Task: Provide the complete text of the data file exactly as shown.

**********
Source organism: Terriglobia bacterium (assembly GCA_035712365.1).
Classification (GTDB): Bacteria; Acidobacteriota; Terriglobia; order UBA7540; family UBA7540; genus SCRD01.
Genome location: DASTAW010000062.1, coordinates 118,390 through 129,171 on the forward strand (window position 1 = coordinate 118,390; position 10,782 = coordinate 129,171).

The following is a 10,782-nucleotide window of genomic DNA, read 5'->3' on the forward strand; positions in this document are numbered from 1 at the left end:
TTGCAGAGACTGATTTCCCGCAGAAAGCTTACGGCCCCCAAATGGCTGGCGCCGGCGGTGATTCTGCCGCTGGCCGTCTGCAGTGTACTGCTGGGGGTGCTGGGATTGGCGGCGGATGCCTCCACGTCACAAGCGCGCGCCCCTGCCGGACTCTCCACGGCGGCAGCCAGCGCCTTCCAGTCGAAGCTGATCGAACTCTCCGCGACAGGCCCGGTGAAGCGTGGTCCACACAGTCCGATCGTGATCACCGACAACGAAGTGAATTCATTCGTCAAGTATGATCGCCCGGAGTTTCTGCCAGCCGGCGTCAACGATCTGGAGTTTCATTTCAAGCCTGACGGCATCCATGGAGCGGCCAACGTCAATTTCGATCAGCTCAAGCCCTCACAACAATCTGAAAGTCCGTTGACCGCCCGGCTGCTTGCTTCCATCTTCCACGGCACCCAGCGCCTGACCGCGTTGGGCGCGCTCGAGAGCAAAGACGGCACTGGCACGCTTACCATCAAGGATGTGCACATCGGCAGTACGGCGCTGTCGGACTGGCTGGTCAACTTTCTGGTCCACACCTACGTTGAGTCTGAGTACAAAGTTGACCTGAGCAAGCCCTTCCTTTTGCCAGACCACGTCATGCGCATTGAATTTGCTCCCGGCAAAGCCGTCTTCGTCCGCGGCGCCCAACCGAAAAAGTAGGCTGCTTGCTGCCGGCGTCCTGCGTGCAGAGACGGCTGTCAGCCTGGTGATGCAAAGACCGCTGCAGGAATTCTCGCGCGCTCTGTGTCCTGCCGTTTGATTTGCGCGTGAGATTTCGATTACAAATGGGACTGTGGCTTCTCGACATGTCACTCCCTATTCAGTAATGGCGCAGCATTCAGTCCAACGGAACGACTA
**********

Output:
Source organism: Terriglobia bacterium (assembly GCA_035712365.1).
Classification (GTDB): Bacteria; Acidobacteriota; Terriglobia; order UBA7540; family UBA7540; genus SCRD01.
Genome location: DASTAW010000062.1, coordinates 118,390 through 129,171 on the forward strand (window position 1 = coordinate 118,390; position 10,782 = coordinate 129,171).

The following is a 10,782-nucleotide window of genomic DNA, read 5'->3' on the forward strand; positions in this document are numbered from 1 at the left end:
TTGCAGAGACTGATTTCCCGCAGAAAGCTTACGGCCCCCAAATGGCTGGCGCCGGCGGTGATTCTGCCGCTGGCCGTCTGCAGTGTACTGCTGGGGGTGCTGGGATTGGCGGCGGATGCCTCCACGTCACAAGCGCGCGCCCCTGCCGGACTCTCCACGGCGGCAGCCAGCGCCTTCCAGTCGAAGCTGATCGAACTCTCCGCGACAGGCCCGGTGAAGCGTGGTCCACACAGTCCGATCGTGATCACCGACAACGAAGTGAATTCATTCGTCAAGTATGATCGCCCGGAGTTTCTGCCAGCCGGCGTCAACGATCTGGAGTTTCATTTCAAGCCTGACGGCATCCATGGAGCGGCCAACGTCAATTTCGATCAGCTCAAGCCCTCACAACAATCTGAAAGTCCGTTGACCGCCCGGCTGCTTGCTTCCATCTTCCACGGCACCCAGCGCCTGACCGCGTTGGGCGCGCTCGAGAGCAAAGACGGCACTGGCACGCTTACCATCAAGGATGTGCACATCGGCAGTACGGCGCTGTCGGACTGGCTGGTCAACTTTCTGGTCCACACCTACGTTGAGTCTGAGTACAAAGTTGACCTGAGCAAGCCCTTCCTTTTGCCAGACCACGTCATGCGCATTGAATTTGCTCCCGGCAAAGCCGTCTTCGTCCGCGGCGCCCAACCGAAAAAGTAGGCTGCTTGCTGCCGGCGTCCTGCGTGCAGAGACGGCTGTCAGCCTGGTGATGCAAAGACCGCTGCAGGAATTCTCGCGCGCTCTGTGTCCTGCCGTTTGATTTGCGCGTGAGATTTCGATTACAAATGGGACTGTGGCTTCTCGACATGTCACTCCCTATTCAGTAATGGCGCAGCATTCAGTCCAACGGAACGACTA